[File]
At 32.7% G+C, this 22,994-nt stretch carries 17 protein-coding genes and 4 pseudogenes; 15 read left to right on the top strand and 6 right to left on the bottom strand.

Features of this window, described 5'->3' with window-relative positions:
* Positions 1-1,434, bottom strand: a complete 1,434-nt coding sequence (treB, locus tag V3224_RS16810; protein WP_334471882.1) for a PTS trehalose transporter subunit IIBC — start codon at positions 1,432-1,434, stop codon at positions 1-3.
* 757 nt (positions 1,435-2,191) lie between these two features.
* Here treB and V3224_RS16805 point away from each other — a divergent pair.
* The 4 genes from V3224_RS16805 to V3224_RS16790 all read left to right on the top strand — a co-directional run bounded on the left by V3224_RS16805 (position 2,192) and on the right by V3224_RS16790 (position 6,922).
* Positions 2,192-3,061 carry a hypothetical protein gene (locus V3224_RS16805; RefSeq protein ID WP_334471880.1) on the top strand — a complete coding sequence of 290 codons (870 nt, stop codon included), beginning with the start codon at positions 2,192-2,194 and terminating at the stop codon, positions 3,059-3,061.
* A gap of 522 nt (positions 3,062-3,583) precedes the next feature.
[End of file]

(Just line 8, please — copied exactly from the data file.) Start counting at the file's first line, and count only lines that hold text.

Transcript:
* A gap of 522 nt (positions 3,062-3,583) precedes the next feature.